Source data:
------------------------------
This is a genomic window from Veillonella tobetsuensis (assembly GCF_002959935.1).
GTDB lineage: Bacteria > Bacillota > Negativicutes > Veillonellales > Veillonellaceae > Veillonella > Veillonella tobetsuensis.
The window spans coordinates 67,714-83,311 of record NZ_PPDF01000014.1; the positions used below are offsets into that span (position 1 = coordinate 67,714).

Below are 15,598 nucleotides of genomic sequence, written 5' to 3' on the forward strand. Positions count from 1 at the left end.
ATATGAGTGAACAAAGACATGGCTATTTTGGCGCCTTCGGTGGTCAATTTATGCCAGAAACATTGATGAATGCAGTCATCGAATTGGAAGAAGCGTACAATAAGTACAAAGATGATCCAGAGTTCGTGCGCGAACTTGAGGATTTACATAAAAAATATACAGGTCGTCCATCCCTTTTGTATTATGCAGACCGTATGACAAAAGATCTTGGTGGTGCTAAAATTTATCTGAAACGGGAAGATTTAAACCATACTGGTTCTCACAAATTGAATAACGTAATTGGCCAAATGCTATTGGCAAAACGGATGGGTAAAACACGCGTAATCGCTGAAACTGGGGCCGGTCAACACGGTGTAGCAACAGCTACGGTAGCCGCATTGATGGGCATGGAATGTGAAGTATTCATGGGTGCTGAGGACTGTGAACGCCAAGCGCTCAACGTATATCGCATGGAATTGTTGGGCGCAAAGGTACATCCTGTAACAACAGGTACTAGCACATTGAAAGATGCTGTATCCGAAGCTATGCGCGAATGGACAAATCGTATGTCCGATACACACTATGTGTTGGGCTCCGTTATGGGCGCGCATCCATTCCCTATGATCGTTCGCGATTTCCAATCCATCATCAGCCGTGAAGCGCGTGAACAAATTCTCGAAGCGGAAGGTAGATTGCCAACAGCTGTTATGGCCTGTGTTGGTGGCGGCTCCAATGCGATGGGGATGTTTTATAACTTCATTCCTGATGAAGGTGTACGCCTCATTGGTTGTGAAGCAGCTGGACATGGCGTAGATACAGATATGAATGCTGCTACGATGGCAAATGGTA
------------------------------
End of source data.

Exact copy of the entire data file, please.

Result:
This is a genomic window from Veillonella tobetsuensis (assembly GCF_002959935.1).
GTDB lineage: Bacteria > Bacillota > Negativicutes > Veillonellales > Veillonellaceae > Veillonella > Veillonella tobetsuensis.
The window spans coordinates 67,714-83,311 of record NZ_PPDF01000014.1; the positions used below are offsets into that span (position 1 = coordinate 67,714).

Below are 15,598 nucleotides of genomic sequence, written 5' to 3' on the forward strand. Positions count from 1 at the left end.
ATATGAGTGAACAAAGACATGGCTATTTTGGCGCCTTCGGTGGTCAATTTATGCCAGAAACATTGATGAATGCAGTCATCGAATTGGAAGAAGCGTACAATAAGTACAAAGATGATCCAGAGTTCGTGCGCGAACTTGAGGATTTACATAAAAAATATACAGGTCGTCCATCCCTTTTGTATTATGCAGACCGTATGACAAAAGATCTTGGTGGTGCTAAAATTTATCTGAAACGGGAAGATTTAAACCATACTGGTTCTCACAAATTGAATAACGTAATTGGCCAAATGCTATTGGCAAAACGGATGGGTAAAACACGCGTAATCGCTGAAACTGGGGCCGGTCAACACGGTGTAGCAACAGCTACGGTAGCCGCATTGATGGGCATGGAATGTGAAGTATTCATGGGTGCTGAGGACTGTGAACGCCAAGCGCTCAACGTATATCGCATGGAATTGTTGGGCGCAAAGGTACATCCTGTAACAACAGGTACTAGCACATTGAAAGATGCTGTATCCGAAGCTATGCGCGAATGGACAAATCGTATGTCCGATACACACTATGTGTTGGGCTCCGTTATGGGCGCGCATCCATTCCCTATGATCGTTCGCGATTTCCAATCCATCATCAGCCGTGAAGCGCGTGAACAAATTCTCGAAGCGGAAGGTAGATTGCCAACAGCTGTTATGGCCTGTGTTGGTGGCGGCTCCAATGCGATGGGGATGTTTTATAACTTCATTCCTGATGAAGGTGTACGCCTCATTGGTTGTGAAGCAGCTGGACATGGCGTAGATACAGATATGAATGCTGCTACGATGGCAAATGGTA